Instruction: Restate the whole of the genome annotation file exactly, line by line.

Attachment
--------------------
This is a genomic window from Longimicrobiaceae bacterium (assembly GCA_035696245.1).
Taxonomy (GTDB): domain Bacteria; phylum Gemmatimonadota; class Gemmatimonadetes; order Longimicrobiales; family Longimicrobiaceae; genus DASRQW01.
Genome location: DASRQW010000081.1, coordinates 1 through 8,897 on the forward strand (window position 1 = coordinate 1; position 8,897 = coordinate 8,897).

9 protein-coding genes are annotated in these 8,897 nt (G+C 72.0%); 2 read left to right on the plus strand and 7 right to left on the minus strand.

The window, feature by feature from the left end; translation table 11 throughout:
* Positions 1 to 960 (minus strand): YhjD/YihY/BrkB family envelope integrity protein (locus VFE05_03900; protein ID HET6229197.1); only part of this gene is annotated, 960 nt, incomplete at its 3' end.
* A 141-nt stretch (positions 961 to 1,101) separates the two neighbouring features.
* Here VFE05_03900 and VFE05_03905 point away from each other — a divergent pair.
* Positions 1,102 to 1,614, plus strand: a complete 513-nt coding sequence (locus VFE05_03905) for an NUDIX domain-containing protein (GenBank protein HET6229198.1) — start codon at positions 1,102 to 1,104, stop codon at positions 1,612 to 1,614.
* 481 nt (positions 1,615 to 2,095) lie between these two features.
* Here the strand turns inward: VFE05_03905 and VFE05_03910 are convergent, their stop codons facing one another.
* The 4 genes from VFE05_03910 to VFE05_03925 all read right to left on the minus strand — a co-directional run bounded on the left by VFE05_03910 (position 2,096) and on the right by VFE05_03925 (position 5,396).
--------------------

This is a genomic window from Longimicrobiaceae bacterium (assembly GCA_035696245.1).
Taxonomy (GTDB): domain Bacteria; phylum Gemmatimonadota; class Gemmatimonadetes; order Longimicrobiales; family Longimicrobiaceae; genus DASRQW01.
Genome location: DASRQW010000081.1, coordinates 1 through 8,897 on the forward strand (window position 1 = coordinate 1; position 8,897 = coordinate 8,897).

9 protein-coding genes are annotated in these 8,897 nt (G+C 72.0%); 2 read left to right on the plus strand and 7 right to left on the minus strand.

The window, feature by feature from the left end; translation table 11 throughout:
* Positions 1 to 960 (minus strand): YhjD/YihY/BrkB family envelope integrity protein (locus VFE05_03900; protein ID HET6229197.1); only part of this gene is annotated, 960 nt, incomplete at its 3' end.
* A 141-nt stretch (positions 961 to 1,101) separates the two neighbouring features.
* Here VFE05_03900 and VFE05_03905 point away from each other — a divergent pair.
* Positions 1,102 to 1,614, plus strand: a complete 513-nt coding sequence (locus VFE05_03905) for an NUDIX domain-containing protein (GenBank protein HET6229198.1) — start codon at positions 1,102 to 1,104, stop codon at positions 1,612 to 1,614.
* 481 nt (positions 1,615 to 2,095) lie between these two features.
* Here the strand turns inward: VFE05_03905 and VFE05_03910 are convergent, their stop codons facing one another.
* The 4 genes from VFE05_03910 to VFE05_03925 all read right to left on the minus strand — a co-directional run bounded on the left by VFE05_03910 (position 2,096) and on the right by VFE05_03925 (position 5,396).